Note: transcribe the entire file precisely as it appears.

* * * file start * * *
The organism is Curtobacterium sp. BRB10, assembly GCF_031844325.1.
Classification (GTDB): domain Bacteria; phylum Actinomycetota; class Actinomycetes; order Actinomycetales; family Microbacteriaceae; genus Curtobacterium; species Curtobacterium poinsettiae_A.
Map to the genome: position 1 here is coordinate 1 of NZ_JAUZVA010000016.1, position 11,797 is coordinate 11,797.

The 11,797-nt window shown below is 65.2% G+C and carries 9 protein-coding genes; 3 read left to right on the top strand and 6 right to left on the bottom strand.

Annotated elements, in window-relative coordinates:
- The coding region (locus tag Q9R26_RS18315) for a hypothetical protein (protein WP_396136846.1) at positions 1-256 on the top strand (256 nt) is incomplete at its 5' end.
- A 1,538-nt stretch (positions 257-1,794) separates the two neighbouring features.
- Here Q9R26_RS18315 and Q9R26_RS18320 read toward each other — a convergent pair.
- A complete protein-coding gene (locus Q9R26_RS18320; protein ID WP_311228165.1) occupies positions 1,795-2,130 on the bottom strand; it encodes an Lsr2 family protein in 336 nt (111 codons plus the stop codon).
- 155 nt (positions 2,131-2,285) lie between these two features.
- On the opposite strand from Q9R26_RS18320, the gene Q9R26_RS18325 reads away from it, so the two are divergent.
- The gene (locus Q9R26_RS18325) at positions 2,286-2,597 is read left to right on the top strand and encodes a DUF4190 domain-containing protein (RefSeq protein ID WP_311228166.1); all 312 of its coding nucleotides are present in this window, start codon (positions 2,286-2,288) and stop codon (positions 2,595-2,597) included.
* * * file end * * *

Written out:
The organism is Curtobacterium sp. BRB10, assembly GCF_031844325.1.
Classification (GTDB): domain Bacteria; phylum Actinomycetota; class Actinomycetes; order Actinomycetales; family Microbacteriaceae; genus Curtobacterium; species Curtobacterium poinsettiae_A.
Map to the genome: position 1 here is coordinate 1 of NZ_JAUZVA010000016.1, position 11,797 is coordinate 11,797.

The 11,797-nt window shown below is 65.2% G+C and carries 9 protein-coding genes; 3 read left to right on the top strand and 6 right to left on the bottom strand.

Annotated elements, in window-relative coordinates:
- The coding region (locus tag Q9R26_RS18315) for a hypothetical protein (protein WP_396136846.1) at positions 1-256 on the top strand (256 nt) is incomplete at its 5' end.
- A 1,538-nt stretch (positions 257-1,794) separates the two neighbouring features.
- Here Q9R26_RS18315 and Q9R26_RS18320 read toward each other — a convergent pair.
- A complete protein-coding gene (locus Q9R26_RS18320; protein ID WP_311228165.1) occupies positions 1,795-2,130 on the bottom strand; it encodes an Lsr2 family protein in 336 nt (111 codons plus the stop codon).
- 155 nt (positions 2,131-2,285) lie between these two features.
- On the opposite strand from Q9R26_RS18320, the gene Q9R26_RS18325 reads away from it, so the two are divergent.
- The gene (locus Q9R26_RS18325) at positions 2,286-2,597 is read left to right on the top strand and encodes a DUF4190 domain-containing protein (RefSeq protein ID WP_311228166.1); all 312 of its coding nucleotides are present in this window, start codon (positions 2,286-2,288) and stop codon (positions 2,595-2,597) included.